The research, conducted by UNEP, surveyed 2,000 consumers and 400 food and beverage businesses in south-east Asia about their views on plastic waste
Consumers and businesses in south-east Asia believe that governments need to take further action to tackle the plastic waste problem, according to new research.
As part of this action, the survey found governments need to mandate waste segregation, enhance collections systems, ensure there is consistent labelling on product recycling, and impose littering fines and charges.
These findings come as part of a study conducted by the United Nations Environment Programme (UNEP) and trade association Food Industry Asia (FIA).
The survey polled consumers and food and beverage businesses in five countries that are estimated to be among the top 10 sources of plastic marine debris globally — Indonesia, Malaysia, the Philippines, Thailand and Vietnam.
UNEP’s regional director for Asia and the Pacific, Dechen Tsering, said: “Plastic pollution is choking the waters of south-east Asia.
“We will need fundamental change throughout the plastic value chain to achieve clean seas and beat plastic pollution.
“Governments, businesses and consumers can all increase their ambition and improve their efforts to achieve this goal.”
Consumers in south-east Asia are concerned about plastic waste, but are not changing habits, says survey
The surveys were conducted from January to April 2020 in Indonesia, Malaysia, the Philippines, Thailand and Vietnam, sampling 2,000 consumers and 400 food and beverage businesses.
The sample covered a wide range of companies across the value chain, company ownership structure, company size and locations within countries.
It found that, while 91% of consumers say they are concerned about plastic waste issues, fewer than half said they’re less likely to buy a product made from non-recycled material.
It did, however, find that consumers’ focus on recycling is increasing.
Of the 2,000 consumers spoken for the research, 54% said they were recycling and converting their plastic waste into useful products, with 38% more indicating an interest in doing so in the next 12 to 18 months.
Alongside this, 82% of businesses in the region said they were extremely concerned about plastic waste, although less than half felt their current efforts are sufficient to address the problem.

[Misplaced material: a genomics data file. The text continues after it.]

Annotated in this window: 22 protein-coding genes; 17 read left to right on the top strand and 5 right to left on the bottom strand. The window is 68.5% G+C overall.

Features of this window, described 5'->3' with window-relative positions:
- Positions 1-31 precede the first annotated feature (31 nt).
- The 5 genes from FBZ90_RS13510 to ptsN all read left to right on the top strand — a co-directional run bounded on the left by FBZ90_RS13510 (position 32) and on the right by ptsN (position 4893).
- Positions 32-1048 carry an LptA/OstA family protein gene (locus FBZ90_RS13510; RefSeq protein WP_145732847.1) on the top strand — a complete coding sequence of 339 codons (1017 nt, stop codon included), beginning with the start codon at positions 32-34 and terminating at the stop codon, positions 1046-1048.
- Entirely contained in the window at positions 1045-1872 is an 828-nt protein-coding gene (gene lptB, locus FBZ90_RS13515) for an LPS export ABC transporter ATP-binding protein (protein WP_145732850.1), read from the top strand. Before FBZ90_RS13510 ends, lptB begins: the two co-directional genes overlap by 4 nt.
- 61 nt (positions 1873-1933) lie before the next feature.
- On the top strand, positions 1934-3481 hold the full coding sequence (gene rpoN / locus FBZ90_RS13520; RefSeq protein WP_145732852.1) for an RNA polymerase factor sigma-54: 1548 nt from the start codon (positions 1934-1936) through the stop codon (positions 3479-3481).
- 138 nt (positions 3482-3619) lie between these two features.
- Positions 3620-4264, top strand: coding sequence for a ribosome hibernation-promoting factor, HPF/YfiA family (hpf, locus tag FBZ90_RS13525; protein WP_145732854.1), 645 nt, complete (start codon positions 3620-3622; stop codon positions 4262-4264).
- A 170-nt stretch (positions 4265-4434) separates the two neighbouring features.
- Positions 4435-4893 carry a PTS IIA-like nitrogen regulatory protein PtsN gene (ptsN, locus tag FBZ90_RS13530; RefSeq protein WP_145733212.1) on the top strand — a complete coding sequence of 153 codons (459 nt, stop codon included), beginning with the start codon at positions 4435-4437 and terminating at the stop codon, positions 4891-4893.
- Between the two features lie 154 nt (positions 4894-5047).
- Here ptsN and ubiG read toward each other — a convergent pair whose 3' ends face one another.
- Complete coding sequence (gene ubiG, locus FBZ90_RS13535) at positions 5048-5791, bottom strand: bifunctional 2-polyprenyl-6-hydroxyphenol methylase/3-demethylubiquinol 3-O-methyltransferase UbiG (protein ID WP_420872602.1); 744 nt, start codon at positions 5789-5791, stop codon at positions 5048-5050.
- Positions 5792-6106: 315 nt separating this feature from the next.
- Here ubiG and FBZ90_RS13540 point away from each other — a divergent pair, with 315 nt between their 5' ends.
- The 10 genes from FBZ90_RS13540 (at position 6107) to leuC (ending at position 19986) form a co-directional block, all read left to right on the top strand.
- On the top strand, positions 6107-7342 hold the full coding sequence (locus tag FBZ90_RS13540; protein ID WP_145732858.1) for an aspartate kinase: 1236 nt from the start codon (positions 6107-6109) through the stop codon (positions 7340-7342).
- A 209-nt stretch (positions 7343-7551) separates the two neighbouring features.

Of the companies involved in the study, 80% have targets to address plastic waste, however, less than one-third of these communicate it externally.
Among the targets to reduce plastic, 74% are quantitative but only 59% have indicated deadlines.
Alongside this, many businesses are also not yet engaged in industry collaboration to tackle plastic waste, with 51% not part of any group tackling plastic waste issues.
This ranges from 76% in Vietnam to 24% in Thailand.
FIA’s executive director Matt Kovac said: “We are encouraged that companies have been much more involved in coming together to support cities and communities in a significant way to tackle post-consumer plastic waste by accelerating packaging innovation and enhancing plastics collection and recycling, through initiatives like the Circular Materials Lab and the Packaging Recycling Organisation Vietnam.
“But as the surveys show, many more businesses need to join platforms to scale up efforts.
“Policies, projects and funds must work concurrently, as must key actors across the plastics value-chain to build a multi-stakeholder approach that enables businesses, consumers and governments to find ways to create circular approaches to plastics.”
The survey provides governments with an ample opportunity to take ‘effective actions’ to tackle plastic waste, says Swedish ambassador
The survey and report were co-commissioned by UNEP initiative SEA circular, FIA and the Coordinating Body on the Seas of East Asia, which is supported by the Swedish government.
The Swedish ambassador to Thailand, Laos and Myanmar Staffan Herrstrom said: “This study provides valuable insights that can help accelerate the behavioural change needed to beat plastic pollution and prevent marine litter.
“Importantly, it shows that opinions among consumers and businesses provide ample opportunity for governments to take tangible, effective actions, such as promoting waste segregation at household level, improving waste collection and recycling capacity, and ensuring better product labelling, all of which will increase recycling rates.
“This can be pursued through a combination of regulation and incentives, and I encourage governments to use this opportunity.”